Our insiders tips series gives you tips and advice about destinations by people who live and work there. This page is about Cape Town.
Sarah Cooke – Lived and worked in Cape Town for 20 Years.
1. Why I love Cape Town
Cape Town is one of the most laid back and chilled places I know. It is a languorous mix of faded, post colonial elegance and shabby surfer chic. Nothing is too much trouble; there’s always tomorrow; chill out and enjoy the view. You can almost see the clocks slowing down and can’t help but relax. Perhaps the abundance of natural beauty and the most pleasant of climates conspire to banish any thought of tension or stress.
2. Best local food
Where to start? Both land and sea are rich and bountiful so fresh, juicy and tasty is the order of the day. Add to that, the myriad cultural influences brought to bear by immigrants from across the globe since 1652 and you have a recipe for simply delicious. Local deep-sea fish, Yellowtail and Kabeljou are unique to the area and landed fresh at two local harbours. The nearby vineyards of the Western Cape produce world-beating wines to satisfy pretty much any palette. So ‘Best local Food’? All of it!
I highly recommend making a point of visiting The Olympia Café in Kalk Bay, a sleepy, hippy-haven fishing village on the False Bay coast. An old cinema that has been converted into a bakery, the café is the perfect place for a chilled out, cheap and deliciously fresh breakfast.
At the opposite end of the culinary scale, try the firm favourite among locals and visitors alike, Willoughby & Co. This lively sushi bar and restaurant is to be found in the V&A Waterfront’s main shopping space. Try locally inspired options like Rainbow Nation Roll (salmon and avocado inside, wrapped in salmon and tuna, topped with mayonnaise, caviar and sesame seed).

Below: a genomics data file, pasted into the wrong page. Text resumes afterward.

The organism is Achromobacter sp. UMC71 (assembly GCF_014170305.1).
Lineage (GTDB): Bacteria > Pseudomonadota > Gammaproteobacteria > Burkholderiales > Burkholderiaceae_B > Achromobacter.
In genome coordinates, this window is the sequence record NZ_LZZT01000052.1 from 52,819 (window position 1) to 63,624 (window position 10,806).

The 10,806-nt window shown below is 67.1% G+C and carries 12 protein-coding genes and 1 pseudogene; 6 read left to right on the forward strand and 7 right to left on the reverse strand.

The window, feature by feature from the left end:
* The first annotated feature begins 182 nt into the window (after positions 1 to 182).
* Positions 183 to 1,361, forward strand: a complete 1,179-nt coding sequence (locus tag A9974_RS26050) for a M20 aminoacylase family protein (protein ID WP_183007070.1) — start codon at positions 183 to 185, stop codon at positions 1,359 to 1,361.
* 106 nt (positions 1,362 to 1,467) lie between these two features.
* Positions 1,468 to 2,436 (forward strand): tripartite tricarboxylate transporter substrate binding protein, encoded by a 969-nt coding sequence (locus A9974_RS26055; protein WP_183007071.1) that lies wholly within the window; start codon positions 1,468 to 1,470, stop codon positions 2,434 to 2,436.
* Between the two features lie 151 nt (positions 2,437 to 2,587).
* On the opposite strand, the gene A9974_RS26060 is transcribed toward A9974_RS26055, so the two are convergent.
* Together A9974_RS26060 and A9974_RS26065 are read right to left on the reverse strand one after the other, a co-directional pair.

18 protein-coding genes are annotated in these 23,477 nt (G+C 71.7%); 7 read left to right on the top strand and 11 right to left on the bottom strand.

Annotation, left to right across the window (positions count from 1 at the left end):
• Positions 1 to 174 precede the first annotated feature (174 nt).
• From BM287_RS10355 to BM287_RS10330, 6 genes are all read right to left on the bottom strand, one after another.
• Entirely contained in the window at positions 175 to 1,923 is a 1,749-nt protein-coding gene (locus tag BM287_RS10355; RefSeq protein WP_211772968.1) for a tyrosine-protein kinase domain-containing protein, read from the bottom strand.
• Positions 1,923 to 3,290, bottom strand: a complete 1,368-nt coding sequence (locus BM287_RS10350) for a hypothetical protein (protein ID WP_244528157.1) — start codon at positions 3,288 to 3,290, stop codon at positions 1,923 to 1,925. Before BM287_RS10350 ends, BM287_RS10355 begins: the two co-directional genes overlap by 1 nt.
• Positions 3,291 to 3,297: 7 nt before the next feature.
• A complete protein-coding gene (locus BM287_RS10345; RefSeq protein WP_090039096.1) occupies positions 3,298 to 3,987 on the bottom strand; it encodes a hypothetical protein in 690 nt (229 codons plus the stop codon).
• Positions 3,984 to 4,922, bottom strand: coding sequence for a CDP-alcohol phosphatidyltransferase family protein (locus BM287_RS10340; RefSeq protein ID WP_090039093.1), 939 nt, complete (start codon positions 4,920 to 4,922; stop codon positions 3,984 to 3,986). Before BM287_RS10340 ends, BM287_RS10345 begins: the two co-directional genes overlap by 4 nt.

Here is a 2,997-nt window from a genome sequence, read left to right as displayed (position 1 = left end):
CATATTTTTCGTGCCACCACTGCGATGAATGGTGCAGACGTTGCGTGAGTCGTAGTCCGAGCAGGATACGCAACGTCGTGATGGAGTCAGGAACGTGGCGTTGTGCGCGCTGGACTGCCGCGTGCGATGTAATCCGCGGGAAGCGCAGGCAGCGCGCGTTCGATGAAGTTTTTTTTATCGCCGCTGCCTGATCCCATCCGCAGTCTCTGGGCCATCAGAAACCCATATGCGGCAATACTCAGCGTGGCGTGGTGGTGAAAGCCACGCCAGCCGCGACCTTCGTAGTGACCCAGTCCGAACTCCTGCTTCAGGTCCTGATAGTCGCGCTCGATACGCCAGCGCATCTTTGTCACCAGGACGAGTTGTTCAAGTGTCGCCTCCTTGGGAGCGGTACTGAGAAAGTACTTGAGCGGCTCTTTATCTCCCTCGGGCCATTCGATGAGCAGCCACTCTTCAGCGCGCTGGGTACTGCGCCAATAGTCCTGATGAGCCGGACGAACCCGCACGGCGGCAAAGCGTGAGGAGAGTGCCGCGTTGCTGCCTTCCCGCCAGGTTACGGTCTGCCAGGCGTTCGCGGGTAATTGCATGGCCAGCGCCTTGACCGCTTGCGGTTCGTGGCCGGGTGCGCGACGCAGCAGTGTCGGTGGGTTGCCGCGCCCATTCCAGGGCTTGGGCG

Thanks to the mild and predictable Mediterranean climate, picnics are an obvious must. Buitenverwachting in Constantia was one of the first wine estates to take picnicking to a new level of sophistication. Park a table and chairs in the shade of the oak trees and tuck into a picnic basket of local fare including Snoek pate, grilled Boerewors, Bobotie bites, beetroot, feta and green bean salad, fresh fruit kebabs and Koeksisters.
3. Top insider tip
While it was not at the epicentre of South Africa’s troubled apartheid history, Cape Town has not been unaffected by its legacy. There is a wide and obvious divide between rich and poor and this gives rise to a noticeable level of opportunistic, petty street crime. Avoid conspicuous displays of wealth; keep your bags locked and close, phones and cameras well concealed; lock car doors while driving and always tip the ubiquitous (unofficial) parking attendants.
4. Best not to miss tourist experience in the city
No matter what floats your boat, there is something for you in Cape Town. If its natural beauty and spectacular views you’re after, take the cable car to the top of Table Mountain. Likewise, take a road trip around the peninsula (around 90 miles / 145 km’s) to get an eyeful of some of the most beautiful beaches in the world.
Party animals can choose between the very first-world bars and clubs of Camps Bay and the V & A Waterfront, or the more afro-jazz venues of Long Street; while the more genteel can take afternoon tea at The Mount Nelson Hotel after visiting the South African National Gallery in The Company Gardens (‘The Company’ being the outpost of The Dutch East India Company established by Jan van Riebeeck in 1652).
Finally, I strongly recommend that you take the guided tour of Robben Island to see first-hand, what was endured by opponents of the Apartheid Regime including its most famous prisoner, Nelson Mandela. Some of the tour guides are former prison inmates and give a chilling insight into the daily life of the prisoners. It is hard to reconcile the fabulously pleasant and easy way of life and the jaw-dropping beauty of Cape Town with the stark austerity and cruelty of the Robben Island prison, a mere 8 miles offshore. That the new South Africa managed to emerge without bloodshed and destruction is all the more remarkable, given the knowledge gained from this experience.
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